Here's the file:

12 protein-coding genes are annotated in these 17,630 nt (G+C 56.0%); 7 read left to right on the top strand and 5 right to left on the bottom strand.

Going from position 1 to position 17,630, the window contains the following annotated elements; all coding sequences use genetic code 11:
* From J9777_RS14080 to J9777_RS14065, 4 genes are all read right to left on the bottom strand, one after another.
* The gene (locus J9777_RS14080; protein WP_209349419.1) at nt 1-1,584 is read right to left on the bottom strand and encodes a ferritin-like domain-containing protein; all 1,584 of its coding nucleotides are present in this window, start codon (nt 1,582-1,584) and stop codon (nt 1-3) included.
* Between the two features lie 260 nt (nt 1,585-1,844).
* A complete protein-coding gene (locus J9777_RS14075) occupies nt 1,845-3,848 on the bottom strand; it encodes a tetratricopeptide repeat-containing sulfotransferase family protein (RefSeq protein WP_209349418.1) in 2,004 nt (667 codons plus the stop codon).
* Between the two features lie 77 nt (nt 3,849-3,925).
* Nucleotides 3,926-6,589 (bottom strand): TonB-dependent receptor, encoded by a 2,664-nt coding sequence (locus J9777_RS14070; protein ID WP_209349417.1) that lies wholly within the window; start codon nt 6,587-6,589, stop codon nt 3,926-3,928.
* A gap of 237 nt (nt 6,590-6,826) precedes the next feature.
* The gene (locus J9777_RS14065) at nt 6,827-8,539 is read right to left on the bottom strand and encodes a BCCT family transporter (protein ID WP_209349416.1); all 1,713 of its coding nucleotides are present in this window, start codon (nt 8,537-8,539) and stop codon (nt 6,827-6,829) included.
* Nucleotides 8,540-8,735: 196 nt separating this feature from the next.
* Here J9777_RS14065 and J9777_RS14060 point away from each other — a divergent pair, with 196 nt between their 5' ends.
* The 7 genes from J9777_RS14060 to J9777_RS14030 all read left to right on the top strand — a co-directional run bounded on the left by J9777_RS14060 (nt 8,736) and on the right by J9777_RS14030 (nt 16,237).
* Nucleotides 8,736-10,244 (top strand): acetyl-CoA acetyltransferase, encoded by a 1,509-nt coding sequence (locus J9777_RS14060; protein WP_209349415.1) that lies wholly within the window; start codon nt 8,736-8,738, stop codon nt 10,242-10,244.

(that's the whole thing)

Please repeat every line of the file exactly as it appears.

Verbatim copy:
12 protein-coding genes are annotated in these 17,630 nt (G+C 56.0%); 7 read left to right on the top strand and 5 right to left on the bottom strand.

Going from position 1 to position 17,630, the window contains the following annotated elements; all coding sequences use genetic code 11:
* From J9777_RS14080 to J9777_RS14065, 4 genes are all read right to left on the bottom strand, one after another.
* The gene (locus J9777_RS14080; protein WP_209349419.1) at nt 1-1,584 is read right to left on the bottom strand and encodes a ferritin-like domain-containing protein; all 1,584 of its coding nucleotides are present in this window, start codon (nt 1,582-1,584) and stop codon (nt 1-3) included.
* Between the two features lie 260 nt (nt 1,585-1,844).
* A complete protein-coding gene (locus J9777_RS14075) occupies nt 1,845-3,848 on the bottom strand; it encodes a tetratricopeptide repeat-containing sulfotransferase family protein (RefSeq protein WP_209349418.1) in 2,004 nt (667 codons plus the stop codon).
* Between the two features lie 77 nt (nt 3,849-3,925).
* Nucleotides 3,926-6,589 (bottom strand): TonB-dependent receptor, encoded by a 2,664-nt coding sequence (locus J9777_RS14070; protein ID WP_209349417.1) that lies wholly within the window; start codon nt 6,587-6,589, stop codon nt 3,926-3,928.
* A gap of 237 nt (nt 6,590-6,826) precedes the next feature.
* The gene (locus J9777_RS14065) at nt 6,827-8,539 is read right to left on the bottom strand and encodes a BCCT family transporter (protein ID WP_209349416.1); all 1,713 of its coding nucleotides are present in this window, start codon (nt 8,537-8,539) and stop codon (nt 6,827-6,829) included.
* Nucleotides 8,540-8,735: 196 nt separating this feature from the next.
* Here J9777_RS14065 and J9777_RS14060 point away from each other — a divergent pair, with 196 nt between their 5' ends.
* The 7 genes from J9777_RS14060 to J9777_RS14030 all read left to right on the top strand — a co-directional run bounded on the left by J9777_RS14060 (nt 8,736) and on the right by J9777_RS14030 (nt 16,237).
* Nucleotides 8,736-10,244 (top strand): acetyl-CoA acetyltransferase, encoded by a 1,509-nt coding sequence (locus J9777_RS14060; protein WP_209349415.1) that lies wholly within the window; start codon nt 8,736-8,738, stop codon nt 10,242-10,244.